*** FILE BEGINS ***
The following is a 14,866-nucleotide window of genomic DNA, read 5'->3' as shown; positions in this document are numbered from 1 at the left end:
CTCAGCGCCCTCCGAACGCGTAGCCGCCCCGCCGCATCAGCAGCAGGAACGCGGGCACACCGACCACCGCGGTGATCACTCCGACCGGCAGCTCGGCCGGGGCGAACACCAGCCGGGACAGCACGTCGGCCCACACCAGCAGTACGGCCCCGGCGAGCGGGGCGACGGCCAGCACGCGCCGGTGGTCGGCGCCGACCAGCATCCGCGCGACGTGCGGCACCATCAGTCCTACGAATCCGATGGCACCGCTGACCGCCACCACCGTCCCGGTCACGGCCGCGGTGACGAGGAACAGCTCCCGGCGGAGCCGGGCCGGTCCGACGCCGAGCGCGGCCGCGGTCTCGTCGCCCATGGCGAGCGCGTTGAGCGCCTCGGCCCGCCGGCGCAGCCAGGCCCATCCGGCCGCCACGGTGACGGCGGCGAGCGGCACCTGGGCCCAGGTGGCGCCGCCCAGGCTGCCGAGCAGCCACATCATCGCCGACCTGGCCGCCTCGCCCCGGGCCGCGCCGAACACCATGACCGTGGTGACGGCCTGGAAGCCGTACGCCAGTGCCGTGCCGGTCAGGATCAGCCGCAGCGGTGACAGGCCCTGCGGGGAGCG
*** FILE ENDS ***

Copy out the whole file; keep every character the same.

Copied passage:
The following is a 14,866-nucleotide window of genomic DNA, read 5'->3' as shown; positions in this document are numbered from 1 at the left end:
CTCAGCGCCCTCCGAACGCGTAGCCGCCCCGCCGCATCAGCAGCAGGAACGCGGGCACACCGACCACCGCGGTGATCACTCCGACCGGCAGCTCGGCCGGGGCGAACACCAGCCGGGACAGCACGTCGGCCCACACCAGCAGTACGGCCCCGGCGAGCGGGGCGACGGCCAGCACGCGCCGGTGGTCGGCGCCGACCAGCATCCGCGCGACGTGCGGCACCATCAGTCCTACGAATCCGATGGCACCGCTGACCGCCACCACCGTCCCGGTCACGGCCGCGGTGACGAGGAACAGCTCCCGGCGGAGCCGGGCCGGTCCGACGCCGAGCGCGGCCGCGGTCTCGTCGCCCATGGCGAGCGCGTTGAGCGCCTCGGCCCGCCGGCGCAGCCAGGCCCATCCGGCCGCCACGGTGACGGCGGCGAGCGGCACCTGGGCCCAGGTGGCGCCGCCCAGGCTGCCGAGCAGCCACATCATCGCCGACCTGGCCGCCTCGCCCCGGGCCGCGCCGAACACCATGACCGTGGTGACGGCCTGGAAGCCGTACGCCAGTGCCGTGCCGGTCAGGATCAGCCGCAGCGGTGACAGGCCCTGCGGGGAGCG